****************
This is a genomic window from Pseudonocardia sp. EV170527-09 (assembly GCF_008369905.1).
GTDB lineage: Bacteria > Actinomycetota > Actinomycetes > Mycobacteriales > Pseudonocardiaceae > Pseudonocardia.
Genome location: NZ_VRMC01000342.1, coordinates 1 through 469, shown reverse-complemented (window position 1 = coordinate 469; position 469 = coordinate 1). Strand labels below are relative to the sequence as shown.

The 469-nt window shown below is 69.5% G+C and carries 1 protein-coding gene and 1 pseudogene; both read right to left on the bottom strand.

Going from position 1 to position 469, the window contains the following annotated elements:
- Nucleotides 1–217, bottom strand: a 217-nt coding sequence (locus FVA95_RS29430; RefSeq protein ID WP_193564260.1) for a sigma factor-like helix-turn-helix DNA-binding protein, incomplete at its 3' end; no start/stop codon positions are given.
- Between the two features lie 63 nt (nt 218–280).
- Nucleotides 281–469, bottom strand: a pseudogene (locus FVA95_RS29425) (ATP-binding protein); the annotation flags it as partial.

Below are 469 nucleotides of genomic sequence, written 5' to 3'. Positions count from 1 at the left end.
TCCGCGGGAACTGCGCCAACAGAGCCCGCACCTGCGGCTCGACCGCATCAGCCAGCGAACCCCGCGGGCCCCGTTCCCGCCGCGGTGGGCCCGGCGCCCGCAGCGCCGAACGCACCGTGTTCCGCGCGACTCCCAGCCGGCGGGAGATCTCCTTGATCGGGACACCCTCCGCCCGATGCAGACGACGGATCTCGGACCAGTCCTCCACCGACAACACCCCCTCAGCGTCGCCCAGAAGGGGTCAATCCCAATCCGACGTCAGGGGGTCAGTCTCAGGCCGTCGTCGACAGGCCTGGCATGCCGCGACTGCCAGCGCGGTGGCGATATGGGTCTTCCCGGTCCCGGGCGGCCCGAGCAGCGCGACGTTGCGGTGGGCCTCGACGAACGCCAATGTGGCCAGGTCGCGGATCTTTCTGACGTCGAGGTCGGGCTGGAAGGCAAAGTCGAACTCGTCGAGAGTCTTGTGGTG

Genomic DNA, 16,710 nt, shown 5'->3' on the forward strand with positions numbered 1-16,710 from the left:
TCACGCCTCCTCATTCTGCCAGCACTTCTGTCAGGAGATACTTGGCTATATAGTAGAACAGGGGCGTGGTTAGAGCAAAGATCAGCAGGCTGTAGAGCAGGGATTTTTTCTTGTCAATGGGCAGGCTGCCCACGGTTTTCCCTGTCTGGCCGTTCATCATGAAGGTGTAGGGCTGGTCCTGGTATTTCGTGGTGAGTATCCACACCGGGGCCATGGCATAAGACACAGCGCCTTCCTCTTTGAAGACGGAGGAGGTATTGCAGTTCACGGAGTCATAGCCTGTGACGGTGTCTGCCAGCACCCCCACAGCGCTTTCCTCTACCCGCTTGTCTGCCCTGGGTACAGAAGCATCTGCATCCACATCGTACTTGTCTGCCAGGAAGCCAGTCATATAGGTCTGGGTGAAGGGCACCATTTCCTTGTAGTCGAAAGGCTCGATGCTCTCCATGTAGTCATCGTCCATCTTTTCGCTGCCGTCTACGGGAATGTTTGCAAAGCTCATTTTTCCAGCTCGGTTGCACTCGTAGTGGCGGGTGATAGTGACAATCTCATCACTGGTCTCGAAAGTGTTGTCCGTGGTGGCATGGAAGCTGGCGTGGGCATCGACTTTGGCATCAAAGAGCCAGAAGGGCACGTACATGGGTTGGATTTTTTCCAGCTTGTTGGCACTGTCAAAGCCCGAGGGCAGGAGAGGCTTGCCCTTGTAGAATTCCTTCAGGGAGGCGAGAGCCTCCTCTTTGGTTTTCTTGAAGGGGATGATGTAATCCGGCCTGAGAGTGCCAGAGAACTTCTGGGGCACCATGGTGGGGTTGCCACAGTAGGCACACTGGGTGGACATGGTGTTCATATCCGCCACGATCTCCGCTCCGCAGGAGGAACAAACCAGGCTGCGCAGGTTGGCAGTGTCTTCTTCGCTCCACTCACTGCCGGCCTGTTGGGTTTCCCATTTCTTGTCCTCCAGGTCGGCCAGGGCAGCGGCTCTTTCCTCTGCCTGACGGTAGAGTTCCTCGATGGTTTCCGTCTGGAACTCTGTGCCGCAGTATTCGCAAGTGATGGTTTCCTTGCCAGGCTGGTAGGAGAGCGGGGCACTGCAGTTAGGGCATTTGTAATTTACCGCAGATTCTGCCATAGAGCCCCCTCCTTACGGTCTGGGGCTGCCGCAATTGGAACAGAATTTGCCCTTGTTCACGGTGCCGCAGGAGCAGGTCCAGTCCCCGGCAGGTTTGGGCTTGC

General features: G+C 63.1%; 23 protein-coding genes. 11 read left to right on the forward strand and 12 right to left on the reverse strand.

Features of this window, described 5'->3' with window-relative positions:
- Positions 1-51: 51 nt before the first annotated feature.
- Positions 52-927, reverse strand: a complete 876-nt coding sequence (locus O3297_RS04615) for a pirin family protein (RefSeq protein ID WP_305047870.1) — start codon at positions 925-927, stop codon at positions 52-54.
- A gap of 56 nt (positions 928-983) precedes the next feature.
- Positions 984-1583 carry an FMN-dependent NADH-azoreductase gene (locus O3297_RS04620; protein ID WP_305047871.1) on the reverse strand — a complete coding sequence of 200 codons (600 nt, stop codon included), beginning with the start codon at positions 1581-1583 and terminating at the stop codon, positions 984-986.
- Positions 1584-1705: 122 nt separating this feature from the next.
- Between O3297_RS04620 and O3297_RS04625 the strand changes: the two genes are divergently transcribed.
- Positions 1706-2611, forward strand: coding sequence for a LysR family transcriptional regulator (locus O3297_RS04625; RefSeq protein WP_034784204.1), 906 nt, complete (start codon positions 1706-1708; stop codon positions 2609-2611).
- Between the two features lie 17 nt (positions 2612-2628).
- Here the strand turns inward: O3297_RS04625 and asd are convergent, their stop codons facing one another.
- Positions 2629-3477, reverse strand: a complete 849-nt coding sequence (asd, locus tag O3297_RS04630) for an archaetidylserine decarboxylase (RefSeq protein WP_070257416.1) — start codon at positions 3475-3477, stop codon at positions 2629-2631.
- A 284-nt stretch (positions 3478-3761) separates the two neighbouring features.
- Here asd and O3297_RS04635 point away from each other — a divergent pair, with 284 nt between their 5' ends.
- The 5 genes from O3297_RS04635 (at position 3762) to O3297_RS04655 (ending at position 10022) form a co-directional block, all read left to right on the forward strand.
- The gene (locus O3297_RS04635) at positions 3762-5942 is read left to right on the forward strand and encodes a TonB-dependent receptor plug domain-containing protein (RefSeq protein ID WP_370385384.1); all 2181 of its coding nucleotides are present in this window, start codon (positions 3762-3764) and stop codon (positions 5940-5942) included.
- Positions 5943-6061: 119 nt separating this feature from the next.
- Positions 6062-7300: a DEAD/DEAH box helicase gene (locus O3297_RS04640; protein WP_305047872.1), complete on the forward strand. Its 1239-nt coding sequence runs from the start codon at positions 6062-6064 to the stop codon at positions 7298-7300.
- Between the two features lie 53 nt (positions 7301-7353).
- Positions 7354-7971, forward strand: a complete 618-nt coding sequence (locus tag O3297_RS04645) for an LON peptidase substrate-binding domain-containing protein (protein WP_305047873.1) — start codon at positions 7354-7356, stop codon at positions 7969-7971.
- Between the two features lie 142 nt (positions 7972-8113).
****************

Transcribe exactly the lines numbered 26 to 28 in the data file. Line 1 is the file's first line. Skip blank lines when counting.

- Here asd and O3297_RS04635 point away from each other — a divergent pair, with 284 nt between their 5' ends.
- The 5 genes from O3297_RS04635 (at position 3762) to O3297_RS04655 (ending at position 10022) form a co-directional block, all read left to right on the forward strand.
- The gene (locus O3297_RS04635) at positions 3762-5942 is read left to right on the forward strand and encodes a TonB-dependent receptor plug domain-containing protein (RefSeq protein ID WP_370385384.1); all 2181 of its coding nucleotides are present in this window, start codon (positions 3762-3764) and stop codon (positions 5940-5942) included.